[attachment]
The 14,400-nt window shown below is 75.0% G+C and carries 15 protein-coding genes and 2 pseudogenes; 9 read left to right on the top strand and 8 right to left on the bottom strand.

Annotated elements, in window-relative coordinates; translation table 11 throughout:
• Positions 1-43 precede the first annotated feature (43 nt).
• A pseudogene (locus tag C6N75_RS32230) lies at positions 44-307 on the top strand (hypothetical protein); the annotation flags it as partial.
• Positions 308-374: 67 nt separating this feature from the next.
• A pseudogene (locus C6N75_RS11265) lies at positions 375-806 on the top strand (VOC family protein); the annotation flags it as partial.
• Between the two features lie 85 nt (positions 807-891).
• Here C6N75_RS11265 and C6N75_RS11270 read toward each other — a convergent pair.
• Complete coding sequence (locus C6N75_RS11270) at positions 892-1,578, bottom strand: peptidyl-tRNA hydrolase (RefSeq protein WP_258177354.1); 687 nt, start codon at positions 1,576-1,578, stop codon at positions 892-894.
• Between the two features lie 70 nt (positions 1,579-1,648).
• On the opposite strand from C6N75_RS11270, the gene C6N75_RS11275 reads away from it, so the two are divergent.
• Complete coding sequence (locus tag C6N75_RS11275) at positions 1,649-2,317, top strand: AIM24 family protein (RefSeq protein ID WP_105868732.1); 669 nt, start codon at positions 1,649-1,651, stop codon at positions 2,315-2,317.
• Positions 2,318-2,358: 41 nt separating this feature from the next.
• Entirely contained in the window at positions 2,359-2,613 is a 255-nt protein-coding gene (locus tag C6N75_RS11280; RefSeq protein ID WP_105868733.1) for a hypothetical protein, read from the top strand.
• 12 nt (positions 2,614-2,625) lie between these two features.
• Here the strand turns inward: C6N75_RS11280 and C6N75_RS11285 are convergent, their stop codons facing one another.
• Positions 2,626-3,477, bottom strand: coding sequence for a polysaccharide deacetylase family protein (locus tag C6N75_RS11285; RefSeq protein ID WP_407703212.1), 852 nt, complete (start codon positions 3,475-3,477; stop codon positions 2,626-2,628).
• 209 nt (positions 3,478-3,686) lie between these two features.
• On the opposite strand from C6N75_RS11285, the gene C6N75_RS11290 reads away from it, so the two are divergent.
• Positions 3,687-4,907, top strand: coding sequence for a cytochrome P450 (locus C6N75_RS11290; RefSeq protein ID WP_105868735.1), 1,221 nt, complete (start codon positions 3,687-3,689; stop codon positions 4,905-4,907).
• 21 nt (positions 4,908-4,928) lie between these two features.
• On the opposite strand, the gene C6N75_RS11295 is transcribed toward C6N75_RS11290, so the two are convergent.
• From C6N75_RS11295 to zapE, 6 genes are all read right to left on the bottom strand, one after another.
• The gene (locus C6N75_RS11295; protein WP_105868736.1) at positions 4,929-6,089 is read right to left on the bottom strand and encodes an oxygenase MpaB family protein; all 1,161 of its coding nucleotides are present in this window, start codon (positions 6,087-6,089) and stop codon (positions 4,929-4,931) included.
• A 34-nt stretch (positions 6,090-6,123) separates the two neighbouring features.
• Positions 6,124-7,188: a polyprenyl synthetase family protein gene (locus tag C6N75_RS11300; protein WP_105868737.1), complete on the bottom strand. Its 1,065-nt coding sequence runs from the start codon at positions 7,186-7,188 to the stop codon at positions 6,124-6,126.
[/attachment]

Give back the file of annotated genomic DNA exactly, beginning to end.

The 14,400-nt window shown below is 75.0% G+C and carries 15 protein-coding genes and 2 pseudogenes; 9 read left to right on the top strand and 8 right to left on the bottom strand.

Annotated elements, in window-relative coordinates; translation table 11 throughout:
• Positions 1-43 precede the first annotated feature (43 nt).
• A pseudogene (locus tag C6N75_RS32230) lies at positions 44-307 on the top strand (hypothetical protein); the annotation flags it as partial.
• Positions 308-374: 67 nt separating this feature from the next.
• A pseudogene (locus C6N75_RS11265) lies at positions 375-806 on the top strand (VOC family protein); the annotation flags it as partial.
• Between the two features lie 85 nt (positions 807-891).
• Here C6N75_RS11265 and C6N75_RS11270 read toward each other — a convergent pair.
• Complete coding sequence (locus C6N75_RS11270) at positions 892-1,578, bottom strand: peptidyl-tRNA hydrolase (RefSeq protein WP_258177354.1); 687 nt, start codon at positions 1,576-1,578, stop codon at positions 892-894.
• Between the two features lie 70 nt (positions 1,579-1,648).
• On the opposite strand from C6N75_RS11270, the gene C6N75_RS11275 reads away from it, so the two are divergent.
• Complete coding sequence (locus tag C6N75_RS11275) at positions 1,649-2,317, top strand: AIM24 family protein (RefSeq protein ID WP_105868732.1); 669 nt, start codon at positions 1,649-1,651, stop codon at positions 2,315-2,317.
• Positions 2,318-2,358: 41 nt separating this feature from the next.
• Entirely contained in the window at positions 2,359-2,613 is a 255-nt protein-coding gene (locus tag C6N75_RS11280; RefSeq protein ID WP_105868733.1) for a hypothetical protein, read from the top strand.
• 12 nt (positions 2,614-2,625) lie between these two features.
• Here the strand turns inward: C6N75_RS11280 and C6N75_RS11285 are convergent, their stop codons facing one another.
• Positions 2,626-3,477, bottom strand: coding sequence for a polysaccharide deacetylase family protein (locus tag C6N75_RS11285; RefSeq protein ID WP_407703212.1), 852 nt, complete (start codon positions 3,475-3,477; stop codon positions 2,626-2,628).
• 209 nt (positions 3,478-3,686) lie between these two features.
• On the opposite strand from C6N75_RS11285, the gene C6N75_RS11290 reads away from it, so the two are divergent.
• Positions 3,687-4,907, top strand: coding sequence for a cytochrome P450 (locus C6N75_RS11290; RefSeq protein ID WP_105868735.1), 1,221 nt, complete (start codon positions 3,687-3,689; stop codon positions 4,905-4,907).
• 21 nt (positions 4,908-4,928) lie between these two features.
• On the opposite strand, the gene C6N75_RS11295 is transcribed toward C6N75_RS11290, so the two are convergent.
• From C6N75_RS11295 to zapE, 6 genes are all read right to left on the bottom strand, one after another.
• The gene (locus C6N75_RS11295; protein WP_105868736.1) at positions 4,929-6,089 is read right to left on the bottom strand and encodes an oxygenase MpaB family protein; all 1,161 of its coding nucleotides are present in this window, start codon (positions 6,087-6,089) and stop codon (positions 4,929-4,931) included.
• A 34-nt stretch (positions 6,090-6,123) separates the two neighbouring features.
• Positions 6,124-7,188: a polyprenyl synthetase family protein gene (locus tag C6N75_RS11300; protein WP_105868737.1), complete on the bottom strand. Its 1,065-nt coding sequence runs from the start codon at positions 7,186-7,188 to the stop codon at positions 6,124-6,126.